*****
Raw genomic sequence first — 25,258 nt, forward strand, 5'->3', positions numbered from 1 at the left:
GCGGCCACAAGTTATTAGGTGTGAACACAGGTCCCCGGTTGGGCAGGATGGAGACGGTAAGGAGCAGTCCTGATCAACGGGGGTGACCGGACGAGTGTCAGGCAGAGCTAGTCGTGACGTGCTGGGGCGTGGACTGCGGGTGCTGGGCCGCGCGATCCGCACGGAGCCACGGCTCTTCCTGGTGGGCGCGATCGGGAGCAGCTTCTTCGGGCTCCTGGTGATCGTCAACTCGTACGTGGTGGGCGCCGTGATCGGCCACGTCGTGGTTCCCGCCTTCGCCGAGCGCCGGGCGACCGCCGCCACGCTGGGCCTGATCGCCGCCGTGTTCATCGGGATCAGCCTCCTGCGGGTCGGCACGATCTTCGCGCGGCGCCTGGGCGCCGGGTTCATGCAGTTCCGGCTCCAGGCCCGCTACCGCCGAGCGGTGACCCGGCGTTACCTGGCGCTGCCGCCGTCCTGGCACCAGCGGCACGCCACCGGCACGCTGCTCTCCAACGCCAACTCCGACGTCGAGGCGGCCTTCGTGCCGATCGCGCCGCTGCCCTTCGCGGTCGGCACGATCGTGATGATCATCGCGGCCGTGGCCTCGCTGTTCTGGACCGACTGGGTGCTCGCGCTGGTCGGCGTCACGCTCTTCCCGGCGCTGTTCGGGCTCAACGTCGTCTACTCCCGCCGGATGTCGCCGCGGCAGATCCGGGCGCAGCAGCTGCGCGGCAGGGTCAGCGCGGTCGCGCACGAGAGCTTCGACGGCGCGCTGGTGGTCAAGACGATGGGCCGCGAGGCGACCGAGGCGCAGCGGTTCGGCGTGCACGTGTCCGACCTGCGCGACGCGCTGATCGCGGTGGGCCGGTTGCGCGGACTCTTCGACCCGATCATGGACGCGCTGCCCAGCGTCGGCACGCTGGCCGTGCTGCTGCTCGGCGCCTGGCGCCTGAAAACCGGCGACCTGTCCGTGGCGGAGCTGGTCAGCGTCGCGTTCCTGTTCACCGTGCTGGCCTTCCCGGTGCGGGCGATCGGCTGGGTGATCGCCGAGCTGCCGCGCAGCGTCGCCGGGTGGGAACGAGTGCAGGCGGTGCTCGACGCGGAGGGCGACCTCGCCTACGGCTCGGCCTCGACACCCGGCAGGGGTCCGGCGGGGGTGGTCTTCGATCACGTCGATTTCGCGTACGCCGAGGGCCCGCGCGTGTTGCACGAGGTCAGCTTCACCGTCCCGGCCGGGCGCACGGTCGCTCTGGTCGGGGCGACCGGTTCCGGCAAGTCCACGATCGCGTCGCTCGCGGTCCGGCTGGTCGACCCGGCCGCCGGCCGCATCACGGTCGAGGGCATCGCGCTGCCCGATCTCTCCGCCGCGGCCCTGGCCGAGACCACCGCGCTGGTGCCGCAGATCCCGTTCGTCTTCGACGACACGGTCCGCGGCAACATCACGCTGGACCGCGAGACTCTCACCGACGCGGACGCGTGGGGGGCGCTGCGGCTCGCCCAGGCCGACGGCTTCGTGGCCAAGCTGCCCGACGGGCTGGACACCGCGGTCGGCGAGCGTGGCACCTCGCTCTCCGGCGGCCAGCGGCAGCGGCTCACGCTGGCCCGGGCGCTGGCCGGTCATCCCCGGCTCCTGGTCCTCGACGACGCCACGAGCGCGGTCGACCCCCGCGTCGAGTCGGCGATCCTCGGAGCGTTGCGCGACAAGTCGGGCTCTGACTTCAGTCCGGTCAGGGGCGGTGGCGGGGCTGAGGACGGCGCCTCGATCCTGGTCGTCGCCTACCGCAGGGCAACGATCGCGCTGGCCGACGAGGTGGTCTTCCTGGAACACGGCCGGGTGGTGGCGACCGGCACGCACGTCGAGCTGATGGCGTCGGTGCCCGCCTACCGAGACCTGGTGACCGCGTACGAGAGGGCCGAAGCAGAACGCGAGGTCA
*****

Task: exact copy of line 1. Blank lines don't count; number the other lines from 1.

Raw genomic sequence first — 25,258 nt, forward strand, 5'->3', positions numbered from 1 at the left: